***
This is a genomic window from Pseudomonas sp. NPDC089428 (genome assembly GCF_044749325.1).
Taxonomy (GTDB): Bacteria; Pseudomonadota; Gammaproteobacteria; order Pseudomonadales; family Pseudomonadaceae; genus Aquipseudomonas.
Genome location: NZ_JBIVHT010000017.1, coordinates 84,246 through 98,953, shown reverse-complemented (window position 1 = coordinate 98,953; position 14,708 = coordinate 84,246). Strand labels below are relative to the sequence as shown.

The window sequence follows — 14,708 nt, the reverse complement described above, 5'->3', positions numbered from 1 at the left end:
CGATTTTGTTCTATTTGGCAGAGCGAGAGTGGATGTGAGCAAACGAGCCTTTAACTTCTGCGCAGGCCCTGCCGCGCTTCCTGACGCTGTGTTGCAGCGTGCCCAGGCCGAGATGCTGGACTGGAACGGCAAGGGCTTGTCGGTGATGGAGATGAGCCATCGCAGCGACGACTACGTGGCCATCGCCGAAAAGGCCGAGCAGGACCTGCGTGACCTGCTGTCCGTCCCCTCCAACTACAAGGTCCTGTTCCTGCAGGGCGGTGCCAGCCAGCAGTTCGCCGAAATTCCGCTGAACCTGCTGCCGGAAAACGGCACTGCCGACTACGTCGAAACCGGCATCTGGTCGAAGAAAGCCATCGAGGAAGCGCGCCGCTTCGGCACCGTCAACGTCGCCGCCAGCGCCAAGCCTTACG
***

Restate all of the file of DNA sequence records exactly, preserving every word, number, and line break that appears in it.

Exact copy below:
This is a genomic window from Pseudomonas sp. NPDC089428 (genome assembly GCF_044749325.1).
Taxonomy (GTDB): Bacteria; Pseudomonadota; Gammaproteobacteria; order Pseudomonadales; family Pseudomonadaceae; genus Aquipseudomonas.
Genome location: NZ_JBIVHT010000017.1, coordinates 84,246 through 98,953, shown reverse-complemented (window position 1 = coordinate 98,953; position 14,708 = coordinate 84,246). Strand labels below are relative to the sequence as shown.

The window sequence follows — 14,708 nt, the reverse complement described above, 5'->3', positions numbered from 1 at the left end:
CGATTTTGTTCTATTTGGCAGAGCGAGAGTGGATGTGAGCAAACGAGCCTTTAACTTCTGCGCAGGCCCTGCCGCGCTTCCTGACGCTGTGTTGCAGCGTGCCCAGGCCGAGATGCTGGACTGGAACGGCAAGGGCTTGTCGGTGATGGAGATGAGCCATCGCAGCGACGACTACGTGGCCATCGCCGAAAAGGCCGAGCAGGACCTGCGTGACCTGCTGTCCGTCCCCTCCAACTACAAGGTCCTGTTCCTGCAGGGCGGTGCCAGCCAGCAGTTCGCCGAAATTCCGCTGAACCTGCTGCCGGAAAACGGCACTGCCGACTACGTCGAAACCGGCATCTGGTCGAAGAAAGCCATCGAGGAAGCGCGCCGCTTCGGCACCGTCAACGTCGCCGCCAGCGCCAAGCCTTACG